I was going to title this "Bigfoot From Space" then I realized that'd give the wrong impression. This time I'm not talking about the idea of Bigfoot coming from space, but seeing Bigfoot from space, as well as other cryptids.
Benjamin Radford is an arch skeptic. He’s one of the standards that appears on UFO, Bigfoot and other Fortean documentaries; like Michael Shermer and Joe Nickell, Radford appears on these programs to offer us their reasons on why bigfoot, or UFOs, or abductions, etc. don’t exist.
Radford’s recent article for Live Science: Satellite Searches Could Spot Bigfoot, Loch Ness Monster, offers the suggestion that satellites could prove these creatures existence.
He acknowledge the difficulty of finding a Bigfoot in “heavily wooded areas” but comments that:
While satellites would be of limited use in heavily wooded areas, Bigfoot creatures have been reported in many places with relatively little forest, including Nevada, New Mexico, Utah, Texas and Arizona. A single 12-foot Bigfoot may or may not be hard to spot, but a family of them would be easier to find
He then makes a weird turn on the logic train:
Of course, if such searches are done and still reveal no solid proof of the monsters' existence, few minds will be changed. Diehard believers can always claim that all the monstrous beasts somehow hid undetected or are masters at camouflage. Or the searchers didn't look long enough or in the right places. It only takes one live or dead Bigfoot or lake monster to forever prove that they exist, but no amount of failed searches will ever prove they don't.
Well, if a satellite search doesn’t turn up a Sasquatch -- “twelve foot” tall or not -- that doesn’t prove anything. It’s only data: a search was done by satellites, nothing found. The conclusion that “there is no Bigfoot” is merely interpretation of that data. An assumption that none exists. It isn't proof it doesn't exist.
I recall seeing footage of some kind of giant snake (anacondas?) on some documentary af few years ago. They were filmed from the air, and these things were huge. There they were; on film, and even so, denial of exactly what they were, how big they “really” were, and so on, continued. Pretty amazing stuff, this footage, and yet it slowly sank from the cultural milieu. Now if you bring up “giant anaconda’s” you’re treated like a kook. (We also have film footage of Big Cats and there's still debate on that.)
So, if we spend the money on satellite searches for Bigfoot and other cryptids, and we do get images of these creatures then what?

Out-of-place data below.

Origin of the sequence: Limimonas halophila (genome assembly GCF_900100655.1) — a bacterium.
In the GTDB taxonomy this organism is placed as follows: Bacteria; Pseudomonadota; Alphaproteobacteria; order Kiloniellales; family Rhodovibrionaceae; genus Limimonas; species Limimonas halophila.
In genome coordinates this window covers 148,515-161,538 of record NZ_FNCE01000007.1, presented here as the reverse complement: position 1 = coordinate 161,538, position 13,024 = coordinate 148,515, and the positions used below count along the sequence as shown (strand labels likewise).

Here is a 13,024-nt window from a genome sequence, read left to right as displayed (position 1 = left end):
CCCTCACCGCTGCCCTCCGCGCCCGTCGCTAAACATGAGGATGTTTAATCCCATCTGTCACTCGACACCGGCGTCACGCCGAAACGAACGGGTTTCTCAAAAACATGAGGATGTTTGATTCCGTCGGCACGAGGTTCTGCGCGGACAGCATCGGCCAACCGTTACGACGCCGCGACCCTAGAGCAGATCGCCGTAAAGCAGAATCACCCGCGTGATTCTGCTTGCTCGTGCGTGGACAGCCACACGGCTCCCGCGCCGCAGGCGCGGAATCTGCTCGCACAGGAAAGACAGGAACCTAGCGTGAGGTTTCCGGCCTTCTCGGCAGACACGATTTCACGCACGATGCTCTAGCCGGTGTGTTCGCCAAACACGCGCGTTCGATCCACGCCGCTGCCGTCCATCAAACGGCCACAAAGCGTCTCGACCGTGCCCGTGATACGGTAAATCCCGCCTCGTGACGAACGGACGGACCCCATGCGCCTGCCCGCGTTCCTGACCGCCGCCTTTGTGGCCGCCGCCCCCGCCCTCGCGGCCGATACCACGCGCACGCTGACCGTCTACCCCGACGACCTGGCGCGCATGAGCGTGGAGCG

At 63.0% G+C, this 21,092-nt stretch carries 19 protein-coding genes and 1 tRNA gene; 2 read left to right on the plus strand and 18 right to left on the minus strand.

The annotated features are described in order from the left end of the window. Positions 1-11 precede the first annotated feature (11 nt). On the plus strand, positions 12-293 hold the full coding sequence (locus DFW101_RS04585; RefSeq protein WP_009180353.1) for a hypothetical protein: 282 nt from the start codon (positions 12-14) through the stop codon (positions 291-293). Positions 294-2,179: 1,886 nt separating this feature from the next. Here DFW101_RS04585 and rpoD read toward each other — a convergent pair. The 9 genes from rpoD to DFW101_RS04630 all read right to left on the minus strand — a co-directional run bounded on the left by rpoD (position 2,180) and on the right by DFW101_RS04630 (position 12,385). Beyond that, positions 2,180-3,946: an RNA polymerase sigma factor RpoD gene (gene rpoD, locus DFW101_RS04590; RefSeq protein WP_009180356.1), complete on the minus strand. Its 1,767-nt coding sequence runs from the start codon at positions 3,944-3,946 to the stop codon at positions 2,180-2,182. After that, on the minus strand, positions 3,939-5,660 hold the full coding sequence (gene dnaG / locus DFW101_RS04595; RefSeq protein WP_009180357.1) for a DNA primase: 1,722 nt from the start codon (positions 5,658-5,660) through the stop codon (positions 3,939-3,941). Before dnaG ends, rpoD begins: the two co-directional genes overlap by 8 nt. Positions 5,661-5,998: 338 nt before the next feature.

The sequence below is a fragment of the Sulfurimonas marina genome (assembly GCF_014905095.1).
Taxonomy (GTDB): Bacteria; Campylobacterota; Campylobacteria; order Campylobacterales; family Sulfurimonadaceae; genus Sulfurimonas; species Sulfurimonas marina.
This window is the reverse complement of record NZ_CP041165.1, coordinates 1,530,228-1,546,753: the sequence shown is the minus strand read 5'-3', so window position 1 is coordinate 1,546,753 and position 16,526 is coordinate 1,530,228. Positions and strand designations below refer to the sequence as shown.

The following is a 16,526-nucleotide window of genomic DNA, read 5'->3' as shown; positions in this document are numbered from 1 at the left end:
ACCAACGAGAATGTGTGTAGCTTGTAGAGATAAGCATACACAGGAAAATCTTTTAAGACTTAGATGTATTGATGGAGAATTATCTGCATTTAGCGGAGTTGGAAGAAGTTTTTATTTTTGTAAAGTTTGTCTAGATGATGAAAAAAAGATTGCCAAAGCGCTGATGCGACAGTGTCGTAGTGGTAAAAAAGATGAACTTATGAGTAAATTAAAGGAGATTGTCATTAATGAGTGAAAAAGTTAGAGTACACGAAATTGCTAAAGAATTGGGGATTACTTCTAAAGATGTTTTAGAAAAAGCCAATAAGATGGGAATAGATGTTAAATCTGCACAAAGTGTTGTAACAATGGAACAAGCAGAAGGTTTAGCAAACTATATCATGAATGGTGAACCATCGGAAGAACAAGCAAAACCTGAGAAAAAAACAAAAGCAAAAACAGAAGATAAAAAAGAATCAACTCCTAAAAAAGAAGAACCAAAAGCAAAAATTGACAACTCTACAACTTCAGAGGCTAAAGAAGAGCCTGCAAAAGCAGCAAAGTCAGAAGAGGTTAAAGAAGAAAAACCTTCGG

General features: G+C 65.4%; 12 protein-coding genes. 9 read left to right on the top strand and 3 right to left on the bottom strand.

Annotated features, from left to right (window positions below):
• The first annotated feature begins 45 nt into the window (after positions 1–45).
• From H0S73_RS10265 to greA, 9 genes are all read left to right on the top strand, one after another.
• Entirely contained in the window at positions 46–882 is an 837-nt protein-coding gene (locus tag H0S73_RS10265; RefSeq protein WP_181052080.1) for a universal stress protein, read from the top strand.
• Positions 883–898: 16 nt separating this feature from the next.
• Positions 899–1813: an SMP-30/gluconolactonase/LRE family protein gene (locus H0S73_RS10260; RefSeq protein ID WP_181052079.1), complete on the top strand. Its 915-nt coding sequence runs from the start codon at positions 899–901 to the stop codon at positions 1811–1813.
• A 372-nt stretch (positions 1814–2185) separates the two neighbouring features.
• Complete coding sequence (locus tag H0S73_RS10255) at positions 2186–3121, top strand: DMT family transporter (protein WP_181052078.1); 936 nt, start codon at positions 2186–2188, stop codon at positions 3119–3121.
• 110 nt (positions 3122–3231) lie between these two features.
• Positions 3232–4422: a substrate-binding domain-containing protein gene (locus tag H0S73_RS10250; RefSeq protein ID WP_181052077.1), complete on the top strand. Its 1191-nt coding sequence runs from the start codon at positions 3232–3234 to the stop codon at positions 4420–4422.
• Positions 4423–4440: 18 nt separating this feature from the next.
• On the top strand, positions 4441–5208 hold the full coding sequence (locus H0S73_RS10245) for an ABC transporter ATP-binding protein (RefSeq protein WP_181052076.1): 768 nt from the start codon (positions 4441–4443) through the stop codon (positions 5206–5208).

Will further argument about their existence cease? Will all the thousands of witnesses be vindicated? Will the pathological skeptics and debunkers apologize to those they’ve insulted, and worse, once it’s shown there “really is” a Bigfoot?
I’m not against any kind of satellite search for these creatures. I just don’t care. For those that have seen them, they have the proof. For others, like myself who’ve never seen a cryptid, that’s okay. I’m fine with it. I tend to think they exist, but if it’s somehow proven they don’t (and how can that ever be proven?) okay. And if it’s proven they do, I’ll have mixed emotions.
On the one hand, it’ll be nice to know, and everyone can relax. But it will also lead to all kinds of issues about protection of the species and its environment. We’ll also have questions and controversies surrounding the new question: “Okay, we know it exists, but just what exactly is it? Which leads to the possibility of killing one for study, something I am absolutely against.
I find it a little topsy turvy that an industrial strength skeptic like Radford would urge satellite searches for Bigfoot and other cryptids. On the one hand, he dismisses such “beliefs” with typical scofftoid aplomb. On the other, he considers using high technology to search for the things. What does he want to do with such knowledge if one of these cryptids is found? Would he be okay with further study, including expeditions to kill one?
I think those skeptics who dismiss the possible reality of Bigfoot and other creatures, yet suggest ways to look for the things (like the use of satellites and so on) need to take another step forward and tell us what they think they'll do with such knowledge, er, "proof" if one is ever found. It'd be interesting to know where they stand on such issues. Do they support a kill policy? Work towards protection of habitats? That's a good question for all concerened, skeptic or not.
Thanks to Lisa Shiel of Bigfoot Quest and Nick Redfern, There’s Something in the Woods. Lisa has a poll right now about science searching for Bigfoot.